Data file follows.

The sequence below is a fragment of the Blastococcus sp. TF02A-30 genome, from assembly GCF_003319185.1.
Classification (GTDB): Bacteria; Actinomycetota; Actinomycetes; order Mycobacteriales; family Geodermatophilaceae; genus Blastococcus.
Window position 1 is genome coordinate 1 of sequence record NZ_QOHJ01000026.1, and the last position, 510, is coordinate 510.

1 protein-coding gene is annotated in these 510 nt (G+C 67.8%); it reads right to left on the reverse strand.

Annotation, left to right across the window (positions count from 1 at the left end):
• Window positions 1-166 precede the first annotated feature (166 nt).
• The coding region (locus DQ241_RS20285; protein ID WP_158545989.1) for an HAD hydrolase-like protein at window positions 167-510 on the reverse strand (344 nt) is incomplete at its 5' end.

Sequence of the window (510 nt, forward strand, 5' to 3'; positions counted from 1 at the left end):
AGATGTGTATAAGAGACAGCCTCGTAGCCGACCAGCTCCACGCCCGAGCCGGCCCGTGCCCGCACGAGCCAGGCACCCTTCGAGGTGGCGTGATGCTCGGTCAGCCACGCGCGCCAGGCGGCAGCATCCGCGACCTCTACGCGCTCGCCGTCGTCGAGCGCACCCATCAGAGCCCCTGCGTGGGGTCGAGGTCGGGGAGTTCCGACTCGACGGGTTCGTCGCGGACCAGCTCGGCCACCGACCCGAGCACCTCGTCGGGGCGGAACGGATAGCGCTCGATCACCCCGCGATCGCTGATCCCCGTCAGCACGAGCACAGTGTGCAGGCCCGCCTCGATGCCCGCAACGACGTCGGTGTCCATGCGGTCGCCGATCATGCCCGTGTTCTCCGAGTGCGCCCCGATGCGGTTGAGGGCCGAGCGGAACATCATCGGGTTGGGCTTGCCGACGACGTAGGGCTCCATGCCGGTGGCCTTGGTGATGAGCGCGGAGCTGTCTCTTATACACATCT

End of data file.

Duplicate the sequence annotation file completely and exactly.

The sequence below is a fragment of the Blastococcus sp. TF02A-30 genome, from assembly GCF_003319185.1.
Classification (GTDB): Bacteria; Actinomycetota; Actinomycetes; order Mycobacteriales; family Geodermatophilaceae; genus Blastococcus.
Window position 1 is genome coordinate 1 of sequence record NZ_QOHJ01000026.1, and the last position, 510, is coordinate 510.

1 protein-coding gene is annotated in these 510 nt (G+C 67.8%); it reads right to left on the reverse strand.

Annotation, left to right across the window (positions count from 1 at the left end):
• Window positions 1-166 precede the first annotated feature (166 nt).
• The coding region (locus DQ241_RS20285; protein ID WP_158545989.1) for an HAD hydrolase-like protein at window positions 167-510 on the reverse strand (344 nt) is incomplete at its 5' end.

Sequence of the window (510 nt, forward strand, 5' to 3'; positions counted from 1 at the left end):
AGATGTGTATAAGAGACAGCCTCGTAGCCGACCAGCTCCACGCCCGAGCCGGCCCGTGCCCGCACGAGCCAGGCACCCTTCGAGGTGGCGTGATGCTCGGTCAGCCACGCGCGCCAGGCGGCAGCATCCGCGACCTCTACGCGCTCGCCGTCGTCGAGCGCACCCATCAGAGCCCCTGCGTGGGGTCGAGGTCGGGGAGTTCCGACTCGACGGGTTCGTCGCGGACCAGCTCGGCCACCGACCCGAGCACCTCGTCGGGGCGGAACGGATAGCGCTCGATCACCCCGCGATCGCTGATCCCCGTCAGCACGAGCACAGTGTGCAGGCCCGCCTCGATGCCCGCAACGACGTCGGTGTCCATGCGGTCGCCGATCATGCCCGTGTTCTCCGAGTGCGCCCCGATGCGGTTGAGGGCCGAGCGGAACATCATCGGGTTGGGCTTGCCGACGACGTAGGGCTCCATGCCGGTGGCCTTGGTGATGAGCGCGGAGCTGTCTCTTATACACATCT